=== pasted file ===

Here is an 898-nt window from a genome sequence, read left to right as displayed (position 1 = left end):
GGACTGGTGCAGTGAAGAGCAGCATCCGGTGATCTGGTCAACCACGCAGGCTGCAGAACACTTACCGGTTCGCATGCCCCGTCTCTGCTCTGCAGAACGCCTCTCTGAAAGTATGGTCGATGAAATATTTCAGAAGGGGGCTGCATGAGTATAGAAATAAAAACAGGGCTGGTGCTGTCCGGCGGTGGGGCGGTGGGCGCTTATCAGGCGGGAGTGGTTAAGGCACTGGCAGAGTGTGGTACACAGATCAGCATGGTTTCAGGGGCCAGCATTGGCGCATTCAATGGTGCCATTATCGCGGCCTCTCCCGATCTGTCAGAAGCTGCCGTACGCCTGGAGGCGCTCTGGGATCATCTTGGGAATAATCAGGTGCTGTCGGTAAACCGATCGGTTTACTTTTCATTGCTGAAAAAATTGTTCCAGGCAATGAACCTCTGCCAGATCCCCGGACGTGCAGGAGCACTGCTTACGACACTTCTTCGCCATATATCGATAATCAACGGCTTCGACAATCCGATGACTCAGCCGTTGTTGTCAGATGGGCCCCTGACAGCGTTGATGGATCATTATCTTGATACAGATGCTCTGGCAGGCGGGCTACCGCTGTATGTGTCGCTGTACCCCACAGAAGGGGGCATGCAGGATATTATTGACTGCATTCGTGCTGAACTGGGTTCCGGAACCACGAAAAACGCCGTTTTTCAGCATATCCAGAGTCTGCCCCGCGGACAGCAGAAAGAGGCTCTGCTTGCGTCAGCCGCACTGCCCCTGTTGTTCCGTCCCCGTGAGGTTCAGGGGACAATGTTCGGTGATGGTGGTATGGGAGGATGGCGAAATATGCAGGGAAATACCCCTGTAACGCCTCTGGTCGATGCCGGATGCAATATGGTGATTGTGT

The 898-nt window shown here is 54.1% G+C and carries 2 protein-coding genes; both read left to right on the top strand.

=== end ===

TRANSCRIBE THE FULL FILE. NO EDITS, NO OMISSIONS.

Here is an 898-nt window from a genome sequence, read left to right as displayed (position 1 = left end):
GGACTGGTGCAGTGAAGAGCAGCATCCGGTGATCTGGTCAACCACGCAGGCTGCAGAACACTTACCGGTTCGCATGCCCCGTCTCTGCTCTGCAGAACGCCTCTCTGAAAGTATGGTCGATGAAATATTTCAGAAGGGGGCTGCATGAGTATAGAAATAAAAACAGGGCTGGTGCTGTCCGGCGGTGGGGCGGTGGGCGCTTATCAGGCGGGAGTGGTTAAGGCACTGGCAGAGTGTGGTACACAGATCAGCATGGTTTCAGGGGCCAGCATTGGCGCATTCAATGGTGCCATTATCGCGGCCTCTCCCGATCTGTCAGAAGCTGCCGTACGCCTGGAGGCGCTCTGGGATCATCTTGGGAATAATCAGGTGCTGTCGGTAAACCGATCGGTTTACTTTTCATTGCTGAAAAAATTGTTCCAGGCAATGAACCTCTGCCAGATCCCCGGACGTGCAGGAGCACTGCTTACGACACTTCTTCGCCATATATCGATAATCAACGGCTTCGACAATCCGATGACTCAGCCGTTGTTGTCAGATGGGCCCCTGACAGCGTTGATGGATCATTATCTTGATACAGATGCTCTGGCAGGCGGGCTACCGCTGTATGTGTCGCTGTACCCCACAGAAGGGGGCATGCAGGATATTATTGACTGCATTCGTGCTGAACTGGGTTCCGGAACCACGAAAAACGCCGTTTTTCAGCATATCCAGAGTCTGCCCCGCGGACAGCAGAAAGAGGCTCTGCTTGCGTCAGCCGCACTGCCCCTGTTGTTCCGTCCCCGTGAGGTTCAGGGGACAATGTTCGGTGATGGTGGTATGGGAGGATGGCGAAATATGCAGGGAAATACCCCTGTAACGCCTCTGGTCGATGCCGGATGCAATATGGTGATTGTGT

The 898-nt window shown here is 54.1% G+C and carries 2 protein-coding genes; both read left to right on the top strand.